“Don’t you know what that book means?”

What if I had an idea what it meant and read it anyway to learn how to improve on it?


I’m guilty of it, applying a sheen of my prejudices. Last month our book club pick was Asymmetry by Lisa Halliday. I wanted to like this book even before knowing much about the author; there are three main sections to the book, and I liked their narratives, but when I closed the book after reading the last page I was massively confused. The tease on the back cover stated that all three sections are tied together, and I completely missed how that was so. It must be good; I don’t get it, I could hear my mother say, so I blamed myself and decided to read some reviews: maybe they would tell me what I missed. The reviews told me more about academic writing than what I missed, and they also told me that Ms. Halliday used to date Philip Roth for a couple of years, and how the older gentleman in the first and last section were probably based on Roth, and how brilliant, and…

…Now it was worse because not only did I still not understand the connection between the three sections, but…


I’m not a big fan of Philip Roth.

That statement in itself would get me shot on Twitter, because when he died not that long ago all I could think of was “Well, he had a good life.” Roth had the luxury to retire, for heaven’s sake. He was fortunate. And, yes, I read one of his books: The Human Stain. I’m guessing that anyone who loves Roth would insist that I should have picked out something else, and maybe my bad luck in picking out The Human Stain means that I need to read something else of his, let me recommend, etc. But I have no desire to read anything else by Roth.

And I held that relationship with Roth against Halliday.

Everything was redeemed when I got to book club, though, as it always ends up. We learned that the middle section was the supposition of Alice’s absent fellow juror, and that the middle section holds one paragraph of feminine rhetorical thinking in the mind of a straight, cis male character, so there ARE connections, but every reader in the room resented having to re-read the beginning or read reviews–any extra reading outside of the book on a straight run–in order to understand the arc.  I didn’t mention Roth; the room seemed full of Roth readers. I’m so glad that everyone picked up on something to explain the book, but I was annoyed that our collective mind had to solve it. I was annoyed that the book had to be solved.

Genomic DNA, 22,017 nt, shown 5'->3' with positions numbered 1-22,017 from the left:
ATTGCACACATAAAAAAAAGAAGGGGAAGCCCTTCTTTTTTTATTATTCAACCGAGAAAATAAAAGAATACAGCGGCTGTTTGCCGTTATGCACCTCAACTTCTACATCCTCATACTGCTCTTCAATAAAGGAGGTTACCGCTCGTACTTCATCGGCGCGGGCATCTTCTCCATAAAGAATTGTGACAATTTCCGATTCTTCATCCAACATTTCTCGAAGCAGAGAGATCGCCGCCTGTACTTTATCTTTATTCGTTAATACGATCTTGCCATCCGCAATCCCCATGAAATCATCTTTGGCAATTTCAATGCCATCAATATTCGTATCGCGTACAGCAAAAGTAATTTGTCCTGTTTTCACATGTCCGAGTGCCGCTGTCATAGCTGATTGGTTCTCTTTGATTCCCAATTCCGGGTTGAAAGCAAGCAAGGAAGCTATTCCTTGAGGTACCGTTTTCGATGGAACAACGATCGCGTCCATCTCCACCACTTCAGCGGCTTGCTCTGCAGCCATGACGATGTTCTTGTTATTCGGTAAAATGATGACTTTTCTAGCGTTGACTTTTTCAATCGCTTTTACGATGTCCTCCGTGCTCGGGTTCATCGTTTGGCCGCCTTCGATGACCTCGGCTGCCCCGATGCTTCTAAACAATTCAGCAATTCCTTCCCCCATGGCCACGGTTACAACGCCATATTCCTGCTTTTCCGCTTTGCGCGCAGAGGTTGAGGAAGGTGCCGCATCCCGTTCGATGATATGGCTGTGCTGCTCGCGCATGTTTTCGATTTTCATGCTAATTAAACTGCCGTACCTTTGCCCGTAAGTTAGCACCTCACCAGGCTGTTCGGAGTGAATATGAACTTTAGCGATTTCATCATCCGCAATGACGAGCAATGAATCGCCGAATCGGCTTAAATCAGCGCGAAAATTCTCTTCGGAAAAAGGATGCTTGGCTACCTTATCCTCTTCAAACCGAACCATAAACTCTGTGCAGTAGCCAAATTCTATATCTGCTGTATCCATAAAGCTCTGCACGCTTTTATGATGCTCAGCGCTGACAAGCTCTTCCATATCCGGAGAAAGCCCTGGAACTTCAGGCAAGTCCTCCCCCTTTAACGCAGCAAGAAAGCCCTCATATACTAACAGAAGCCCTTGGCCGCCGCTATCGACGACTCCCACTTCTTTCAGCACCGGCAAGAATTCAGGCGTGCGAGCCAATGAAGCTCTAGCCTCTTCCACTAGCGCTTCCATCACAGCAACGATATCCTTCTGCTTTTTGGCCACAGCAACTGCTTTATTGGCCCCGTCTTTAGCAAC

Unlike the books of the prominently problematic (books like Hemingway’s or Fitzgerald’s), Halliday’s book was just published last year. The need we have to be revisionist of a book written in the 1920’s or 1930’s (or even the need to dispose of it) because our culture was different and overwhelmingly offensive in those days cannot apply to Halliday. I have no desire to sanitize any of them. Asymmetry is set nearly a century after the works of Hemingway and Fitzgerald, but its shine too will fade and turn rough at the edges with time.